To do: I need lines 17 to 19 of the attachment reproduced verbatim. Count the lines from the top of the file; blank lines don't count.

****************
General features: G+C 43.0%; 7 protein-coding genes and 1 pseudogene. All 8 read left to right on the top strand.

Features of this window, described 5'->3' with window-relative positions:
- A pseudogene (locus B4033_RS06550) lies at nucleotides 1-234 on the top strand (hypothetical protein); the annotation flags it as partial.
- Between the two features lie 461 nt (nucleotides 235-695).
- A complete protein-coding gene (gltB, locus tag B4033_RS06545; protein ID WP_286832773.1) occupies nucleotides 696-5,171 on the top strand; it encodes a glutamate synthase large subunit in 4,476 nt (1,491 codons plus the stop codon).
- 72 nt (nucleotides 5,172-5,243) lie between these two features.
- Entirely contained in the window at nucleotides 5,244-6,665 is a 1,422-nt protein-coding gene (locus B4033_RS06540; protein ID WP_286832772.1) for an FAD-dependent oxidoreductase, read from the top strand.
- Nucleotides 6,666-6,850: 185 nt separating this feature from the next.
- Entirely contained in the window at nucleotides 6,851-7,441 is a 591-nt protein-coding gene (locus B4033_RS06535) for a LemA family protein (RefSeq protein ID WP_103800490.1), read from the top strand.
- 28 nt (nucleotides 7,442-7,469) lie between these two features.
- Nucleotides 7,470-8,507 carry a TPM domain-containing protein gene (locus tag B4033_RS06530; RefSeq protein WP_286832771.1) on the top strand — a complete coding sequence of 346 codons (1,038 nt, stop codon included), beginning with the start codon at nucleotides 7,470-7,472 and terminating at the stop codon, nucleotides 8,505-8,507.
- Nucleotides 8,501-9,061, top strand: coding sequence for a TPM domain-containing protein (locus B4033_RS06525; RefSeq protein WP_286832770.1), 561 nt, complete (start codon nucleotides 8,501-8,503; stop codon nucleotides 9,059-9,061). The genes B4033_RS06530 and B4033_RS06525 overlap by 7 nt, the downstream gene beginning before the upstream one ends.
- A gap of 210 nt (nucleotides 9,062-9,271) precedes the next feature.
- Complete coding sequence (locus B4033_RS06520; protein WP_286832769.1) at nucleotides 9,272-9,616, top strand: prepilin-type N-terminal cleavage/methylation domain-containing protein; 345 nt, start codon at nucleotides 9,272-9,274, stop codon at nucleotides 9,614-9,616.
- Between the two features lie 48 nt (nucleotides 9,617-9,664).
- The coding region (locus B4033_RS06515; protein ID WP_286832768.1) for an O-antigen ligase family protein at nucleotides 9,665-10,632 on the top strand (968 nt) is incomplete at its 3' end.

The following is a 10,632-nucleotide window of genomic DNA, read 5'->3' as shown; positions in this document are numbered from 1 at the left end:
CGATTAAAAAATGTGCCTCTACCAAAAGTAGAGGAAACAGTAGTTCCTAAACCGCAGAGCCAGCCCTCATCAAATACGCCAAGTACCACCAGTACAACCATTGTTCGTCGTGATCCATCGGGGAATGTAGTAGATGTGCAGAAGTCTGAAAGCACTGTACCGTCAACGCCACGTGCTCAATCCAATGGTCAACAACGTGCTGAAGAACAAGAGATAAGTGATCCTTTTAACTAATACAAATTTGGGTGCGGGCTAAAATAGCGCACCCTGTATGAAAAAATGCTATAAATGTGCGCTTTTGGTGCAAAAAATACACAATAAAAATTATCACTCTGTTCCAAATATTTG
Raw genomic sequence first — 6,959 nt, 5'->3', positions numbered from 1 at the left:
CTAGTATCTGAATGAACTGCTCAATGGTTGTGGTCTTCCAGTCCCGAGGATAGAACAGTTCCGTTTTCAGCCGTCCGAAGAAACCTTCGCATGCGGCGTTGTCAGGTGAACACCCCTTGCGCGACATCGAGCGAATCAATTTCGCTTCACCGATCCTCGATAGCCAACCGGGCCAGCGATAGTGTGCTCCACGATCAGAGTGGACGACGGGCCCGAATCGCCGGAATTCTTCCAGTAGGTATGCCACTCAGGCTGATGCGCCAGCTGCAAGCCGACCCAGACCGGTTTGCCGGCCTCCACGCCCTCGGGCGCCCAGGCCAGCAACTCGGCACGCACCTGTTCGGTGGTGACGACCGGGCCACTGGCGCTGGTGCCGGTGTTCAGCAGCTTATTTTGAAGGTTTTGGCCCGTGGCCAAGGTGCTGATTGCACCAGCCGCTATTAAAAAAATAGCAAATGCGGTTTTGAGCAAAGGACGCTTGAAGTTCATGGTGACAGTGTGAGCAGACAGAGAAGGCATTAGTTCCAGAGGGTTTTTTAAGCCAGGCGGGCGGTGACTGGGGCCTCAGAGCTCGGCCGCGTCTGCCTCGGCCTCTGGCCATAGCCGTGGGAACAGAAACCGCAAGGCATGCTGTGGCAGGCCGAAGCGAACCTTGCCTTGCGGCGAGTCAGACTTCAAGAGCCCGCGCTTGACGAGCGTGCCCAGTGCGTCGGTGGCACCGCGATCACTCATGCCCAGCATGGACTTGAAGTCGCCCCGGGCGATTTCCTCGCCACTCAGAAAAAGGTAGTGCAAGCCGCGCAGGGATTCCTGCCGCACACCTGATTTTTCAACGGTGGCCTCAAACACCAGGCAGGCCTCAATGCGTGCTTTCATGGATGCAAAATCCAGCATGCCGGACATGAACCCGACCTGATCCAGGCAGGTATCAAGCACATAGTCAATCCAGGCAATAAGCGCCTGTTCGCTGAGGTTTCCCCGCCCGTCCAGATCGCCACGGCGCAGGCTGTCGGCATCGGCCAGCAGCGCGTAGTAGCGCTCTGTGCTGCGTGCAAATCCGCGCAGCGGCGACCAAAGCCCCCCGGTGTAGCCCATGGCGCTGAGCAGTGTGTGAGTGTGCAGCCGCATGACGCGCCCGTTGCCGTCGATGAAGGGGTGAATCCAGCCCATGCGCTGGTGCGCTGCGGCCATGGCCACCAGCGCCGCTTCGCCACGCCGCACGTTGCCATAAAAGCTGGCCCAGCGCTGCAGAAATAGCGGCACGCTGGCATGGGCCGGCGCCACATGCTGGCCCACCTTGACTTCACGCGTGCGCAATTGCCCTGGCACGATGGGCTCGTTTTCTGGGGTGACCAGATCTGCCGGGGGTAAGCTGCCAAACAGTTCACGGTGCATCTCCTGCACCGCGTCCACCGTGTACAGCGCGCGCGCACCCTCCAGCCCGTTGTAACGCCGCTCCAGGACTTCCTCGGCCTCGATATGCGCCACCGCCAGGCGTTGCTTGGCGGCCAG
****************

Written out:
The following is a 10,632-nucleotide window of genomic DNA, read 5'->3' as shown; positions in this document are numbered from 1 at the left end:
CGATTAAAAAATGTGCCTCTACCAAAAGTAGAGGAAACAGTAGTTCCTAAACCGCAGAGCCAGCCCTCATCAAATACGCCAAGTACCACCAGTACAACCATTGTTCGTCGTGATCCATCGGGGAATGTAGTAGATGTGCAGAAGTCTGAAAGCACTGTACCGTCAACGCCACGTGCTCAATCCAATGGTCAACAACGTGCTGAAGAACAAGAGATAAGTGATCCTTTTAACTAATACAAATTTGGGTGCGGGCTAAAATAGCGCACCCTGTATGAAAAAATGCTATAAATGTGCGCTTTTGGTGCAAAAAATACACAATAAAAATTATCACTCTGTTCCAAATATTTG
Raw genomic sequence first — 6,959 nt, 5'->3', positions numbered from 1 at the left: